martedì 20 dicembre 2022

Who will the Cypriot bishops choose next week?

(Peter Anderson)
On Sunday, December 18, Orthodox Christian Cypriots, age 18 years and older, went to the polls to designate their favorite candidate to fill the vacancy caused by the death of Archbishop Chrysostomos II, primate of the Orthodox Church of Cyprus. There were six bishops who had declared their candidacy and who were on the ballot. The percent of eligible voters who actually went to the 942 polling stations on Sunday was a disappointing 30.2% (165,688 out of 548,793 eligible voters). Under the Church’s charter, the three candidates who receive the most votes in this election by the faithful become the finalists from which the Synod of Bishops (consisting of 16 bishops) select the new primate. The following article gives the final results of the election including the votes and voter turnout in each of the dioceses. (link) The three bishops who received the most votes are as follows:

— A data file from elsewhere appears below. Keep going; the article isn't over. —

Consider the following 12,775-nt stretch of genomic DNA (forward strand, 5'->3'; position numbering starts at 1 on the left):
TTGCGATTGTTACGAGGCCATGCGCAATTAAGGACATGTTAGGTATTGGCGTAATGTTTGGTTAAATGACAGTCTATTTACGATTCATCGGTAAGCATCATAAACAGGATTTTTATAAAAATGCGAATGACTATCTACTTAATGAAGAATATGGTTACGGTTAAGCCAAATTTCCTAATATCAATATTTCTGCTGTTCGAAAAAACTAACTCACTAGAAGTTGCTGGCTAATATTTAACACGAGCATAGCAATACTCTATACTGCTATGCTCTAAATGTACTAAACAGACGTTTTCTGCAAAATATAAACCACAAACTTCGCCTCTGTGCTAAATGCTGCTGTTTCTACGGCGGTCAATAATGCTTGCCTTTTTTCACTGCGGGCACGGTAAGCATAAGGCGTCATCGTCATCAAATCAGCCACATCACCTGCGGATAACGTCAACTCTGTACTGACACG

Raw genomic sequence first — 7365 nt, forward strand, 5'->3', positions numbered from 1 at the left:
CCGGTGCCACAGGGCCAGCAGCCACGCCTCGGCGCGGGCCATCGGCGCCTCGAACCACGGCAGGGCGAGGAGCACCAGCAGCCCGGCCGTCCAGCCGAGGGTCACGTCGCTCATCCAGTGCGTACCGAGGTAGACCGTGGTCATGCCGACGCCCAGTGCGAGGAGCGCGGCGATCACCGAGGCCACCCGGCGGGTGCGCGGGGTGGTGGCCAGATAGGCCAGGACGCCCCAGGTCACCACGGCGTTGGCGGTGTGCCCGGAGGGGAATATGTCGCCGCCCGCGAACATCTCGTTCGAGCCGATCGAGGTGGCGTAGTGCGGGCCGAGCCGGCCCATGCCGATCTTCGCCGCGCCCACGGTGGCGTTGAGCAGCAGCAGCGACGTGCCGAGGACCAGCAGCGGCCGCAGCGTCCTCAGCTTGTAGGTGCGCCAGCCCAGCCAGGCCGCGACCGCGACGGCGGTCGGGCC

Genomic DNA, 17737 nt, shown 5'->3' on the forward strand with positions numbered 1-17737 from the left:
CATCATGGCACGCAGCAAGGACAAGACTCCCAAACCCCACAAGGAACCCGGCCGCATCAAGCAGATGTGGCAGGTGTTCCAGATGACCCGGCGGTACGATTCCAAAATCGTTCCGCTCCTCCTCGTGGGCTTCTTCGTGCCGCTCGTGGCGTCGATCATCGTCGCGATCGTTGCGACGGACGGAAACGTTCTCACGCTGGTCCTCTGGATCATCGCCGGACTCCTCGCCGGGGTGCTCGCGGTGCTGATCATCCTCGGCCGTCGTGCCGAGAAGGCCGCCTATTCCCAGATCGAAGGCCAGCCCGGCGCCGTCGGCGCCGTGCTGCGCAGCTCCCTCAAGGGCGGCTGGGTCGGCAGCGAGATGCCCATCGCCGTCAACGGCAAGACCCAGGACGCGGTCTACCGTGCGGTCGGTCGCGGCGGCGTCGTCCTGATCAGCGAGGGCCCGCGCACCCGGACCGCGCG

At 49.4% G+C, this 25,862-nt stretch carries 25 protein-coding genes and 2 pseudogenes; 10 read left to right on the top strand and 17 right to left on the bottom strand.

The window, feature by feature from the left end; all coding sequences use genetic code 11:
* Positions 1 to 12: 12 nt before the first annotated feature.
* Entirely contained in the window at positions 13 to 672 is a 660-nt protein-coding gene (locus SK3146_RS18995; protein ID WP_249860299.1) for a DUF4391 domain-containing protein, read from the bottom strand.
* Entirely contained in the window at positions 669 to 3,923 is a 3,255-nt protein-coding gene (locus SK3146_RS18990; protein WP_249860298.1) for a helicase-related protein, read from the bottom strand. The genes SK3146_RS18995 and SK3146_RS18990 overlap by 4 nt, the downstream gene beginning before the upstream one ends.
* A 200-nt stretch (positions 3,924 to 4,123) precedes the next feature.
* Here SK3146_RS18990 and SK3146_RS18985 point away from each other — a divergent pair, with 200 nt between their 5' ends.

Metropolitan Athanasios of Limassol (age 63) -- 35.68%

Metropolitan Georgios of Paphos (age 73) -- 18.39%

Metropolitan Isaias of Tamasos (age 51) --18.10%

Metropolitan Athanasios had been the leader in all of the opinion polls prior to the election, so it comes as no surprise that he received the most votes in Sunday's election.  However, he did not receive an overall majority and only received over 50% in his own diocese.  The support of Georgios had increased during the weeks prior to the election.  This may be due in part to the fact that as the most senior member of the Holy Synod, he made the official announcements on behalf of the Church, and his media exposure was increased.